Which academic or extracurricular achievement are you most proud of during business school? In May last year I organized the breaking of a Guinness World Record during Mental Health Awareness week to do just that (i.e., generate awareness and conversations about Mental Health). I arranged for an official adjudicator and 379 people convene at the National Exhibition Centre in Birmingham to form the largest image of a mouth (i.e., we should encourage people to talk about mental health which impacts one in four of us). The event was made even better by fellow EMBA participant, Ollie Phillips, joining to share his experience of a forced premature retirement and the mental health challenges that brought such a powerful and heartfelt message to all that joined in.

What achievement are you most proud of in your professional career? Six months into my EMBA, I was promoted to my current role – part of the Halifax Bank Executive team. Halifax has just been benchmarked as the world’s leading Digital Bank (Finulta) and is one of the UK’s most profitable. I run 1/5th of the Halifax branch network, the Regional Director in Greater London – leading a team of c.2000 colleagues and 150 banking branches in and around one of the world’s most valuable and cosmopolitan cities. In Greater London, we serve three million customers and have a billion pound plus balance sheet.  We personally delight hundreds of thousands of customers every week. This large leadership role is a privilege and honour, and I couldn’t be prouder to at the helm.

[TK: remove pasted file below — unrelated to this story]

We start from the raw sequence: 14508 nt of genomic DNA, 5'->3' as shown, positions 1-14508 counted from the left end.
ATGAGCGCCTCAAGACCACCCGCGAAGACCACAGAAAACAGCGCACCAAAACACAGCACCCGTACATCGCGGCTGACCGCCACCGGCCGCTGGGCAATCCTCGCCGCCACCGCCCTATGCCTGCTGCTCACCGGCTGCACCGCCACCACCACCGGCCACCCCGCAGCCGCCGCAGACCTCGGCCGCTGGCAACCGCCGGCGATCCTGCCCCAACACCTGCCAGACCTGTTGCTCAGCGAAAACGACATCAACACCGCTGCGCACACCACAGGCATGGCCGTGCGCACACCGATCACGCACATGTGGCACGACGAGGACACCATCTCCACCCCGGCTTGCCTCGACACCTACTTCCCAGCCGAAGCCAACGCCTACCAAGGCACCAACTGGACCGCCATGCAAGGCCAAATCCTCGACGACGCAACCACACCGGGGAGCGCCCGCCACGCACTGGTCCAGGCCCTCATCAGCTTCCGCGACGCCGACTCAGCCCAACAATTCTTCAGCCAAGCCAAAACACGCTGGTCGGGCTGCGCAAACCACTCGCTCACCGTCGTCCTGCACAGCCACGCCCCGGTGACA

Who was your favorite MBA professor? It has to be Simon Learmount. From our first day on the course, he led an exercise where, in less than two hours, we’d learned all our fellow participants’ names – it had to be seen to be believed. During the induction week he facilitated us really getting to know one other through an infamous “Red/blue” game – unforgettable for anyone who takes part. Later on in the Programme, he facilitated our Team Consulting Project which was quite simply unforgettable and my highlight of the Programme. I later found out that he established the Programme at Judge, as the original Programme Director… and you can tell how passionate he is about it.